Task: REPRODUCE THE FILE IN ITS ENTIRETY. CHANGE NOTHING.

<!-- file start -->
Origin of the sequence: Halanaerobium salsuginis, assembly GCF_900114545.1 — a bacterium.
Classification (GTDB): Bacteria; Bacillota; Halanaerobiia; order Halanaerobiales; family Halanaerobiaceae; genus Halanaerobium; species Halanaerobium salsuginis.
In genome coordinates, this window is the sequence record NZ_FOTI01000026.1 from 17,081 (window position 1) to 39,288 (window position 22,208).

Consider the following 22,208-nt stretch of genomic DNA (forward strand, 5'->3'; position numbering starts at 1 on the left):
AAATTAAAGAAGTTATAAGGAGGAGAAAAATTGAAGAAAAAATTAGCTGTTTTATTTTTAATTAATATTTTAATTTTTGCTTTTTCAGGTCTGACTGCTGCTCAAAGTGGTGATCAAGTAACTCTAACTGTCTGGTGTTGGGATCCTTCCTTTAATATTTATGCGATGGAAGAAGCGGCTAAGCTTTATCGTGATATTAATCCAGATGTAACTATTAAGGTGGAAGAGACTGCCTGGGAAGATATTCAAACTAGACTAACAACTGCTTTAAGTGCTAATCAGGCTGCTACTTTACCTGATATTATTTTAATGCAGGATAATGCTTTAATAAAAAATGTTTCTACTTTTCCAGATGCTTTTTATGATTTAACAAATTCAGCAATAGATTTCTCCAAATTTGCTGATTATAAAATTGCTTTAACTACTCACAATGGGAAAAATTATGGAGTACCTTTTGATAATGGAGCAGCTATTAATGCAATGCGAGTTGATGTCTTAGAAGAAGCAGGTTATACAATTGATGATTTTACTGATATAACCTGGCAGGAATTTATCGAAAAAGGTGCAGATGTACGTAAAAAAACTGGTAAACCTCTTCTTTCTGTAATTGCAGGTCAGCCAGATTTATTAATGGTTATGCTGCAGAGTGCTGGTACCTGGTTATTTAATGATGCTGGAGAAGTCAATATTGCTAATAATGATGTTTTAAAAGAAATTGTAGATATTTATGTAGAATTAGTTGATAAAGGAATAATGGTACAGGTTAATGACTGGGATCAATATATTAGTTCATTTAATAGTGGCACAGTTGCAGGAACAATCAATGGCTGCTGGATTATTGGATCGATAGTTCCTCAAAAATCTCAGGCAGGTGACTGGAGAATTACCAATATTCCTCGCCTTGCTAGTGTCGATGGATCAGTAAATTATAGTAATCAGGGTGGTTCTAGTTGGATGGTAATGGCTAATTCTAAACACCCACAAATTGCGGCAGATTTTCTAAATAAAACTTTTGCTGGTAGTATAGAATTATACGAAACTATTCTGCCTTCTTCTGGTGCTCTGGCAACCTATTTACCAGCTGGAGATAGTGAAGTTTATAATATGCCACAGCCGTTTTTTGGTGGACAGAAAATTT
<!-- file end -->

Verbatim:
Origin of the sequence: Halanaerobium salsuginis, assembly GCF_900114545.1 — a bacterium.
Classification (GTDB): Bacteria; Bacillota; Halanaerobiia; order Halanaerobiales; family Halanaerobiaceae; genus Halanaerobium; species Halanaerobium salsuginis.
In genome coordinates, this window is the sequence record NZ_FOTI01000026.1 from 17,081 (window position 1) to 39,288 (window position 22,208).

Consider the following 22,208-nt stretch of genomic DNA (forward strand, 5'->3'; position numbering starts at 1 on the left):
AAATTAAAGAAGTTATAAGGAGGAGAAAAATTGAAGAAAAAATTAGCTGTTTTATTTTTAATTAATATTTTAATTTTTGCTTTTTCAGGTCTGACTGCTGCTCAAAGTGGTGATCAAGTAACTCTAACTGTCTGGTGTTGGGATCCTTCCTTTAATATTTATGCGATGGAAGAAGCGGCTAAGCTTTATCGTGATATTAATCCAGATGTAACTATTAAGGTGGAAGAGACTGCCTGGGAAGATATTCAAACTAGACTAACAACTGCTTTAAGTGCTAATCAGGCTGCTACTTTACCTGATATTATTTTAATGCAGGATAATGCTTTAATAAAAAATGTTTCTACTTTTCCAGATGCTTTTTATGATTTAACAAATTCAGCAATAGATTTCTCCAAATTTGCTGATTATAAAATTGCTTTAACTACTCACAATGGGAAAAATTATGGAGTACCTTTTGATAATGGAGCAGCTATTAATGCAATGCGAGTTGATGTCTTAGAAGAAGCAGGTTATACAATTGATGATTTTACTGATATAACCTGGCAGGAATTTATCGAAAAAGGTGCAGATGTACGTAAAAAAACTGGTAAACCTCTTCTTTCTGTAATTGCAGGTCAGCCAGATTTATTAATGGTTATGCTGCAGAGTGCTGGTACCTGGTTATTTAATGATGCTGGAGAAGTCAATATTGCTAATAATGATGTTTTAAAAGAAATTGTAGATATTTATGTAGAATTAGTTGATAAAGGAATAATGGTACAGGTTAATGACTGGGATCAATATATTAGTTCATTTAATAGTGGCACAGTTGCAGGAACAATCAATGGCTGCTGGATTATTGGATCGATAGTTCCTCAAAAATCTCAGGCAGGTGACTGGAGAATTACCAATATTCCTCGCCTTGCTAGTGTCGATGGATCAGTAAATTATAGTAATCAGGGTGGTTCTAGTTGGATGGTAATGGCTAATTCTAAACACCCACAAATTGCGGCAGATTTTCTAAATAAAACTTTTGCTGGTAGTATAGAATTATACGAAACTATTCTGCCTTCTTCTGGTGCTCTGGCAACCTATTTACCAGCTGGAGATAGTGAAGTTTATAATATGCCACAGCCGTTTTTTGGTGGACAGAAAATTT